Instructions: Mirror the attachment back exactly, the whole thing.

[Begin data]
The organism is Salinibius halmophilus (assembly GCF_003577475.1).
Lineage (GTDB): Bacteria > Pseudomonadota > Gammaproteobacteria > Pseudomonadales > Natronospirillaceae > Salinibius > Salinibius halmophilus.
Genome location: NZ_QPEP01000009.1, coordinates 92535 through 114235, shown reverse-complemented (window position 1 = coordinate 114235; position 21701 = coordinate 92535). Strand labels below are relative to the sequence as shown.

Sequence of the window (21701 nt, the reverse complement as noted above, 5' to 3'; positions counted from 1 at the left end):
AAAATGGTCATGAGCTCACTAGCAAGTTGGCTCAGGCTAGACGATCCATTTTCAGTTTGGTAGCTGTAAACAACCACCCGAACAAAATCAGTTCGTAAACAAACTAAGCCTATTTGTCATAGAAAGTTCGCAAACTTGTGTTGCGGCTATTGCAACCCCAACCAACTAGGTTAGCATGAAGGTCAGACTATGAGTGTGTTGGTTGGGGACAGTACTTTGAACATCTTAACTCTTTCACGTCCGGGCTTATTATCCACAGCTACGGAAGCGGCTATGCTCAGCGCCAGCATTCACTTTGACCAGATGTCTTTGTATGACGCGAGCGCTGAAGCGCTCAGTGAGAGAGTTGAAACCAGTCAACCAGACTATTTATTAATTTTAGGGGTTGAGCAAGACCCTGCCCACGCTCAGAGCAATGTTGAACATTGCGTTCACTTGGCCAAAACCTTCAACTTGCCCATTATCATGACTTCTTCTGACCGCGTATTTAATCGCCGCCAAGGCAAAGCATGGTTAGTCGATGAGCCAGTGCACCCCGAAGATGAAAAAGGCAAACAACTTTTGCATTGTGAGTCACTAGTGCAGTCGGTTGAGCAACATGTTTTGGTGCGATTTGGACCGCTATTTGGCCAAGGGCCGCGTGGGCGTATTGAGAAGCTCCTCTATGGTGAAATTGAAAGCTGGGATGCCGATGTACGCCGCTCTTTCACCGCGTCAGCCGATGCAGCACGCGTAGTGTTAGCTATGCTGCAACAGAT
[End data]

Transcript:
The organism is Salinibius halmophilus (assembly GCF_003577475.1).
Lineage (GTDB): Bacteria > Pseudomonadota > Gammaproteobacteria > Pseudomonadales > Natronospirillaceae > Salinibius > Salinibius halmophilus.
Genome location: NZ_QPEP01000009.1, coordinates 92535 through 114235, shown reverse-complemented (window position 1 = coordinate 114235; position 21701 = coordinate 92535). Strand labels below are relative to the sequence as shown.

Sequence of the window (21701 nt, the reverse complement as noted above, 5' to 3'; positions counted from 1 at the left end):
AAAATGGTCATGAGCTCACTAGCAAGTTGGCTCAGGCTAGACGATCCATTTTCAGTTTGGTAGCTGTAAACAACCACCCGAACAAAATCAGTTCGTAAACAAACTAAGCCTATTTGTCATAGAAAGTTCGCAAACTTGTGTTGCGGCTATTGCAACCCCAACCAACTAGGTTAGCATGAAGGTCAGACTATGAGTGTGTTGGTTGGGGACAGTACTTTGAACATCTTAACTCTTTCACGTCCGGGCTTATTATCCACAGCTACGGAAGCGGCTATGCTCAGCGCCAGCATTCACTTTGACCAGATGTCTTTGTATGACGCGAGCGCTGAAGCGCTCAGTGAGAGAGTTGAAACCAGTCAACCAGACTATTTATTAATTTTAGGGGTTGAGCAAGACCCTGCCCACGCTCAGAGCAATGTTGAACATTGCGTTCACTTGGCCAAAACCTTCAACTTGCCCATTATCATGACTTCTTCTGACCGCGTATTTAATCGCCGCCAAGGCAAAGCATGGTTAGTCGATGAGCCAGTGCACCCCGAAGATGAAAAAGGCAAACAACTTTTGCATTGTGAGTCACTAGTGCAGTCGGTTGAGCAACATGTTTTGGTGCGATTTGGACCGCTATTTGGCCAAGGGCCGCGTGGGCGTATTGAGAAGCTCCTCTATGGTGAAATTGAAAGCTGGGATGCCGATGTACGCCGCTCTTTCACCGCGTCAGCCGATGCAGCACGCGTAGTGTTAGCTATGCTGCAACAGAT